THE BLOG

Al Qaeda Goes Viral

07/08/2008 05:12 am ET | Updated May 25, 2011

In 2004, one of the most important documents in the history of Islamist terrorism began to appear on jihadist Internet forums. Serialized in Arabic over 40 installments, The Global Islamic Resistance Call caused a sensation within radical Islamic circles. Throughout its 1,600 pages, the book implicitly criticized Osama bin Laden while offering practical advice for aspiring jihadists preparing for a post-bin Laden version of Al Qaeda. As a barometer of its influence, one important jihadist website quickly called it "the book that needs no introduction."

The Global Islamic Resistance Call was an attempt to move Al Qaeda from a small but powerful jihadist group into a banner around which the world's Muslims would rally. It presented a surprisingly thorough critique not only of Al Qaeda but all previous jihadist efforts. It gave practical instructions for mass murder and urged readers interested in joining Al Qaeda to act independently of the formal organization. And it contended that transforming Al Qaeda from a terrorist network into a global movement of self-starters would make it impervious to U.S. and allied counterterrorism efforts.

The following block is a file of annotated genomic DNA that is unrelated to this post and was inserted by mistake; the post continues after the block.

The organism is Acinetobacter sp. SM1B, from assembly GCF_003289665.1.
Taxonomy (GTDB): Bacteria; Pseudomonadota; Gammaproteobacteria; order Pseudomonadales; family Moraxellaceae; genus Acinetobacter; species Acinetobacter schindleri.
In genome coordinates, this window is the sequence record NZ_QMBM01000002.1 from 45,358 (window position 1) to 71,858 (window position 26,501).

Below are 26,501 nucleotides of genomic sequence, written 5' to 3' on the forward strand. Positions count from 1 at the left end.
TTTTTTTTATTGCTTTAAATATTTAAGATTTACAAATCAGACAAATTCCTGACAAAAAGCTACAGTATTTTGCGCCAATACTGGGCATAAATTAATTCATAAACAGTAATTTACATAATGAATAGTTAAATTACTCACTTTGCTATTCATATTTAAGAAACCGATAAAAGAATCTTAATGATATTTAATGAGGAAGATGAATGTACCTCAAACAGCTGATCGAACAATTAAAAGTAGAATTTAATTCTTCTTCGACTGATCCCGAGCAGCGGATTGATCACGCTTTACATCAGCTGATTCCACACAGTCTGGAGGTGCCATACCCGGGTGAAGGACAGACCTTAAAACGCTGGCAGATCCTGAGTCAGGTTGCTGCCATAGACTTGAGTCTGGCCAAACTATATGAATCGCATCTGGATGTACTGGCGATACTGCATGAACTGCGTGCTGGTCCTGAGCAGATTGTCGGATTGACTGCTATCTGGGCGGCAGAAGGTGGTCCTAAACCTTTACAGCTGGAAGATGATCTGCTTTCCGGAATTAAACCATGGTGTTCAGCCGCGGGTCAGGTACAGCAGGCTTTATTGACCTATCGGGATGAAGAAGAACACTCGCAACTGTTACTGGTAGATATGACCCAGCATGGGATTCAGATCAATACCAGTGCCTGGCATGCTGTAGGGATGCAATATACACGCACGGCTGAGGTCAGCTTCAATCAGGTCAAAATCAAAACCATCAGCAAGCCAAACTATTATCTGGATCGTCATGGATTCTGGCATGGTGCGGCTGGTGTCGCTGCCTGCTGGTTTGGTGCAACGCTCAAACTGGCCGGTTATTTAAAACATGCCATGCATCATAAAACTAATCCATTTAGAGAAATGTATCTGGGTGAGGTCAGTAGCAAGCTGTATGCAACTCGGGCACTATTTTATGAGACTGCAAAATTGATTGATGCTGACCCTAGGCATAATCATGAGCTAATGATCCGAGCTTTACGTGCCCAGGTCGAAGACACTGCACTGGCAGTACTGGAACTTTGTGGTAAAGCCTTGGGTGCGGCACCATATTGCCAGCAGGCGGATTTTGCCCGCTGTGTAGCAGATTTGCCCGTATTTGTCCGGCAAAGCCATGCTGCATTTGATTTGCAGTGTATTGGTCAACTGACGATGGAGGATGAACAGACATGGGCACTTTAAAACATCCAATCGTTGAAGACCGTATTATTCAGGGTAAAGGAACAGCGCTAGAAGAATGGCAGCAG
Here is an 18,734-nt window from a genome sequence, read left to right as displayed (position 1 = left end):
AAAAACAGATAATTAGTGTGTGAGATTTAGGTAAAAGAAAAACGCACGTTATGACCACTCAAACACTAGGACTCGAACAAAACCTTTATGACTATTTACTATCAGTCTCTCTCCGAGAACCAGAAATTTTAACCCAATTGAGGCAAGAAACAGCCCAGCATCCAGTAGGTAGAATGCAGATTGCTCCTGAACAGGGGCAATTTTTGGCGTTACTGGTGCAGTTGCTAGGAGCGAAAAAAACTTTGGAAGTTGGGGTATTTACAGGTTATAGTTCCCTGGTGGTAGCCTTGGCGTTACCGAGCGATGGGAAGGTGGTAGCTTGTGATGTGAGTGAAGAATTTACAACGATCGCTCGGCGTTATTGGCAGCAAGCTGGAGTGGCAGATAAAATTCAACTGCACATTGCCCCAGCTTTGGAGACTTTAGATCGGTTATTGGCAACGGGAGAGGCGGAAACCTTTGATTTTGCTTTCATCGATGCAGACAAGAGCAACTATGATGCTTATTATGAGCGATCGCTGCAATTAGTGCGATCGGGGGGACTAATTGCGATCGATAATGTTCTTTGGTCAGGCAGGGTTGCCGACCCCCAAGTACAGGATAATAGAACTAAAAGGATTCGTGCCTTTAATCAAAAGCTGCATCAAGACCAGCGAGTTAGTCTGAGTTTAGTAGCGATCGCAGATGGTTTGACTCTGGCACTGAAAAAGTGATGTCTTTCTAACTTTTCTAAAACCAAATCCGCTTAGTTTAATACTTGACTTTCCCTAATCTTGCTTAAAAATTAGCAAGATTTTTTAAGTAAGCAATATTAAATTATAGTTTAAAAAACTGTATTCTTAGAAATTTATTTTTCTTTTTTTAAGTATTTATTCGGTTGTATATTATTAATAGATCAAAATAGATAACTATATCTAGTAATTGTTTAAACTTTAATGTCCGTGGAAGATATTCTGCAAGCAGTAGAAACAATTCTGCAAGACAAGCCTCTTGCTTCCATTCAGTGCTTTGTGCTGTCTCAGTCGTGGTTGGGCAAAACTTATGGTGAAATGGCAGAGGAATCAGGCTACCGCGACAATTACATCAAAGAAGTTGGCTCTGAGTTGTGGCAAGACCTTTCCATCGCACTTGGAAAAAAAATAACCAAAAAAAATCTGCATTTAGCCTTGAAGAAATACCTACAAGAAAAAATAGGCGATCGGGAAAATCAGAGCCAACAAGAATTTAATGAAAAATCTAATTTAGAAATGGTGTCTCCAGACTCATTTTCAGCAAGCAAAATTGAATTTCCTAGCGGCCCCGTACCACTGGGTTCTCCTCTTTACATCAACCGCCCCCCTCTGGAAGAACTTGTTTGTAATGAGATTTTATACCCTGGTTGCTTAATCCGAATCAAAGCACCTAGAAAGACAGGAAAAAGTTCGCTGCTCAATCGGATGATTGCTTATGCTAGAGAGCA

The book's author is a Syrian-Spaniard named Mustafa Setmariam Nasar, better known by his nom de guerre, Abu Mus'ab al-Suri. Present at the creation of contemporary jihad -- he had close ties to the legendary Palestinian jihadist Abdullah Azzam, a mentor to bin Laden in Afghanistan during the anti-Soviet war of the 1980s -- al-Suri is one of the most important contrarians and theorist-practitioners in the history of Al Qaeda. If bin Laden's lieutenant, Ayman al-Zawahiri, is analogous to V.I. Lenin, al-Suri is the jihadist Leon Trotsky: eager to pick a doctrinal fight and inject a reformist current into Al Qaeda's operations. To U.S. counterterrorism experts, he represents a fearsome enemy: studious, adaptive and determined to stay a step ahead of the U.S. effort to destroy the jihadist movement.

Now, a new book by a Norwegian terrorism scholar seeks to introduce al-Suri to the readership that the terrorist has sworn to destroy.

Continue reading at The Washington Independent